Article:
Army armor units are in high deployment demand right now, with little on the horizon to slow that pace. But even as the service deploys these units across the world for a variety of missions, they’ve still got to upgrade and update these formations.
Currently four of the Army’s 11 active armored brigade combat teams are deployed.
Even as those deployments push armor across the world, in recent months, the 2nd Armored Brigade Combat Team, 3rd Infantry Division, out of Fort Stewart, Georgia, has been the recipient of the most modern gear and capabilities these formations have seen in decades.
Soldiers with experience are seeing measurable improvements from these new platforms already in their ability to maintain and operate, fire and move, soldiers with the brigade told Army Times recently.
As the new features of these upgraded systems converge in a unit like the 2nd ABCT, its soldiers will face their own test in about a year when they test their mettle at the National Training Center at Fort Irwin, California.
These are some of the changes the brigade and its division have seen since last year.
- Added the new Joint Light Tactical Vehicles to their fleet
- Incorporated cutting edge maintenance and diagnostic tools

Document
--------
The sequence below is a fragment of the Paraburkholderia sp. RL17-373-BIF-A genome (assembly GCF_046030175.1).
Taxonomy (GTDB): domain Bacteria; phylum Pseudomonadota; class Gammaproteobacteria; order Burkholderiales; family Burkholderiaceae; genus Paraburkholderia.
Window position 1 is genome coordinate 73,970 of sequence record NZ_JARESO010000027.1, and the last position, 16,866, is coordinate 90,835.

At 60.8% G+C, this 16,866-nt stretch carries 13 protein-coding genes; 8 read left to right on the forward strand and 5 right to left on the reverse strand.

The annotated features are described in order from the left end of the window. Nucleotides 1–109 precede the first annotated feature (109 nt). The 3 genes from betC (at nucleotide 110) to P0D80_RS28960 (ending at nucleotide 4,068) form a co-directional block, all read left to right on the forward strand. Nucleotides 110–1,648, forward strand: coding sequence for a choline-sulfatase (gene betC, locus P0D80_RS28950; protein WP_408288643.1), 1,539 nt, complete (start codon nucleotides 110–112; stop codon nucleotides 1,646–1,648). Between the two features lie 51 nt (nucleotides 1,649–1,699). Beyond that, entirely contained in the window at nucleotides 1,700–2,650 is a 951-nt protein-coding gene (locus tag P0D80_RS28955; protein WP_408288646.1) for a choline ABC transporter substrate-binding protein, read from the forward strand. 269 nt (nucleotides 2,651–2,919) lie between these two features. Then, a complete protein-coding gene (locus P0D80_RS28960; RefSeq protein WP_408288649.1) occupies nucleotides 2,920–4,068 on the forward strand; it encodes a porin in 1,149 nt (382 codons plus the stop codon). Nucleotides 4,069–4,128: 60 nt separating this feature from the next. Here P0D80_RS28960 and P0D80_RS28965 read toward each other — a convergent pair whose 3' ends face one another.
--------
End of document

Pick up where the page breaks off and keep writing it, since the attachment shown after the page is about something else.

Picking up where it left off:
- Completed training with the Army’s newest artillery system, the M109A7 Paladin howitzer
- Taken on an upgraded Stryker complete with remotely operated anti-tank Javelin missiles
- First to field the new M2A4 Bradley Fighting Vehicles
- Tested the new Armored Multi-Purpose Vehicle
- Moved from the M1A1 Abrams to the M1A2 Sepv3 Abrams tank
Staff Sgt. Sebastian Grabacki told Army Times that he’s seen past and current variants of the Bradley in his six years on the system and the newest A4 variant.
And the changes he’s seeing are not softer seats and a cup holder. They have a real effect on how his teams will engage the enemy.
“Part of the qualification for gunnery, there is a multiple target engagement and before in the A3 variations you would not be able to immediately move from one target directly on to another,” Grabacki said.